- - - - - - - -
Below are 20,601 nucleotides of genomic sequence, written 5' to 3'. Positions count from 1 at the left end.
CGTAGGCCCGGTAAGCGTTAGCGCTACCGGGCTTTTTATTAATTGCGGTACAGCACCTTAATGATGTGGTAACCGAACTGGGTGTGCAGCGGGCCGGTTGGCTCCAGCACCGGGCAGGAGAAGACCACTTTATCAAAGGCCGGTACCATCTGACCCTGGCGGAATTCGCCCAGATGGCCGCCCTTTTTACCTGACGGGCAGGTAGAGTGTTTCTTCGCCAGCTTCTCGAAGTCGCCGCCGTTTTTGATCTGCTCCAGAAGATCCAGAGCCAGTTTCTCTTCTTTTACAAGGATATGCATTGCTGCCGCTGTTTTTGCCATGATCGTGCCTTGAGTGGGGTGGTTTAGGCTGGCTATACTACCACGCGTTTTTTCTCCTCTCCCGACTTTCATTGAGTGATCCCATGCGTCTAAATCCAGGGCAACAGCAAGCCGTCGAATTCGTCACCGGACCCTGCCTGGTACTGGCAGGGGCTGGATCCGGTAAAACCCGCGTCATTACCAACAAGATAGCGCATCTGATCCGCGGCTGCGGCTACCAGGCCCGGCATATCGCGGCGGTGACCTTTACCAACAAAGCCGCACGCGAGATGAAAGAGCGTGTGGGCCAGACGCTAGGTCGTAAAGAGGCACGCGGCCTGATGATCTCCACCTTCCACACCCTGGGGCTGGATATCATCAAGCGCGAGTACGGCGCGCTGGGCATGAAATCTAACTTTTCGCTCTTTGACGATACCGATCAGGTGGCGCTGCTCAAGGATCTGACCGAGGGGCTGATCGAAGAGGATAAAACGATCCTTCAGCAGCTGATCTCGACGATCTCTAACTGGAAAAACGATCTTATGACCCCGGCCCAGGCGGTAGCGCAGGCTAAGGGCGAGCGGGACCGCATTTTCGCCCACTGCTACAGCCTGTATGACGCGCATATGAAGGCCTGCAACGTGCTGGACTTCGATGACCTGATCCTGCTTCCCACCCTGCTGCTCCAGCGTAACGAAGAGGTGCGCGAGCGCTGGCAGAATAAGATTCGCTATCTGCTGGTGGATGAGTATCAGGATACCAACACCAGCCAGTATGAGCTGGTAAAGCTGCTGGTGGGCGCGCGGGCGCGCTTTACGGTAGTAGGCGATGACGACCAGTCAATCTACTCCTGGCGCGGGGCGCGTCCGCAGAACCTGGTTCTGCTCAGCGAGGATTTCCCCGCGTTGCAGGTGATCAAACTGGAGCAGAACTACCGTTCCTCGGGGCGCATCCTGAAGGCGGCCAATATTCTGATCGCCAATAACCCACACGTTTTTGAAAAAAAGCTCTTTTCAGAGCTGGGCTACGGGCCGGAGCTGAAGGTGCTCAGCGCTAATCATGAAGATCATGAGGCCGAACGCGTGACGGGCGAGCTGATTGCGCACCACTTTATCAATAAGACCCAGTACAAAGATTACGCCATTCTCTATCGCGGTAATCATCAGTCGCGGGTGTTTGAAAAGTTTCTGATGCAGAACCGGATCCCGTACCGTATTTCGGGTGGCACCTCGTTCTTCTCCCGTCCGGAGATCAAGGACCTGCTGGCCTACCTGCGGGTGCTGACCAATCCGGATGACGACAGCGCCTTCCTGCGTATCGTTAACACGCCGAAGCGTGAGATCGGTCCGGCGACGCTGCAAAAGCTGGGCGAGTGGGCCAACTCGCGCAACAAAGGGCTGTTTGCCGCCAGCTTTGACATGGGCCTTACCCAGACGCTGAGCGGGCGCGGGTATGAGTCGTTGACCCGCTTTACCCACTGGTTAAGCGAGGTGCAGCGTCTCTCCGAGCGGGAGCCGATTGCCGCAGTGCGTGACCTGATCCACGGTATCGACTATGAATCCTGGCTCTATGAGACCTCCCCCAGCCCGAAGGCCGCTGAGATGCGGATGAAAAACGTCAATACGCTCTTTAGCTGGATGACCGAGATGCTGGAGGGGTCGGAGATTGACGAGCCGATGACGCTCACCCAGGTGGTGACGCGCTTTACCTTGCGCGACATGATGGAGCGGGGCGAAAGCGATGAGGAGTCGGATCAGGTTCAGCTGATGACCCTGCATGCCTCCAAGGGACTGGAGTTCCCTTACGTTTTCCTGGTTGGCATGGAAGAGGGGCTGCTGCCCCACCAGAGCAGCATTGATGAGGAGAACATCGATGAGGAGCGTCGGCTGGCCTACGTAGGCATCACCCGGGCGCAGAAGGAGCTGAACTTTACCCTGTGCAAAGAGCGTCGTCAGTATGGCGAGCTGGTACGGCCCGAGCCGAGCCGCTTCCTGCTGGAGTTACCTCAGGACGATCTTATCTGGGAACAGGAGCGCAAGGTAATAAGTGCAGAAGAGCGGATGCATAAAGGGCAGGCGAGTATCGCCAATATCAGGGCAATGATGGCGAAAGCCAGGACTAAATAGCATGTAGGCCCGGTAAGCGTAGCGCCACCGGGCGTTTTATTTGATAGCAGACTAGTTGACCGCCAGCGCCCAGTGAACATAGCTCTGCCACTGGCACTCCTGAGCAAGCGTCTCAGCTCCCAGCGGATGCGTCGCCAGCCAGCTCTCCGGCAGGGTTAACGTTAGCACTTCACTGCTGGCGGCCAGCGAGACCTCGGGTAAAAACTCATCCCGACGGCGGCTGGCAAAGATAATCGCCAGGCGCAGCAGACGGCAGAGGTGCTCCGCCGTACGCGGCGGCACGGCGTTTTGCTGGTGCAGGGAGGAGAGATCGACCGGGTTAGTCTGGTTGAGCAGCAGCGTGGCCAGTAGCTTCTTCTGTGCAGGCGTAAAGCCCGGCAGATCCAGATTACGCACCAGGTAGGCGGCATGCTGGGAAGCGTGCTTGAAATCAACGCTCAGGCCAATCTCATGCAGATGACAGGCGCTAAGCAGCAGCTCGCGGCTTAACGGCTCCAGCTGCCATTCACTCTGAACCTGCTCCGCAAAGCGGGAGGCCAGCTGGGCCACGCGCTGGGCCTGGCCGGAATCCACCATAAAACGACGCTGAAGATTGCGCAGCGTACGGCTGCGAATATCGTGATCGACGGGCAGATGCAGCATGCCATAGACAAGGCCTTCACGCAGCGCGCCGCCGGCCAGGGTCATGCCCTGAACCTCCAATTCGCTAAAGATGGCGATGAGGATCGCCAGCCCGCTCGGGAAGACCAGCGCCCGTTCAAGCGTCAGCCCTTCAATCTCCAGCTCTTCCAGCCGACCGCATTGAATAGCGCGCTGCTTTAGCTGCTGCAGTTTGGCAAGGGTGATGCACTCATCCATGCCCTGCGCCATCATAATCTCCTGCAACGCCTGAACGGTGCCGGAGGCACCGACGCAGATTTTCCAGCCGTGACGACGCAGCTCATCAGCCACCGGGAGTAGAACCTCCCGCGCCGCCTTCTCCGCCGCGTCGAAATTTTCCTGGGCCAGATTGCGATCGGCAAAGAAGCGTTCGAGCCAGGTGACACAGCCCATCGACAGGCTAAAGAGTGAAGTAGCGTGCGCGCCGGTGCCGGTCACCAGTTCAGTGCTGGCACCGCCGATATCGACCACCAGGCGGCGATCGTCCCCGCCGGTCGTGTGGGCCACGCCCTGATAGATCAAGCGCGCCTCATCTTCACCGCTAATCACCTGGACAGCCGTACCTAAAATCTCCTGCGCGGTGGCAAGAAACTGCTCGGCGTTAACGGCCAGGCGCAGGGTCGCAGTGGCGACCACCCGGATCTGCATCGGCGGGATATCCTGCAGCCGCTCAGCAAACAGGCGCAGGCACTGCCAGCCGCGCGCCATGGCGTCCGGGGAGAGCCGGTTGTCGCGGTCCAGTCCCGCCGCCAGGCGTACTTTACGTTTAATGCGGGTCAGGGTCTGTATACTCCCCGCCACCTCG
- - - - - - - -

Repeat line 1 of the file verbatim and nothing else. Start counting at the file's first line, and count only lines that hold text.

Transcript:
Below are 20,601 nucleotides of genomic sequence, written 5' to 3'. Positions count from 1 at the left end.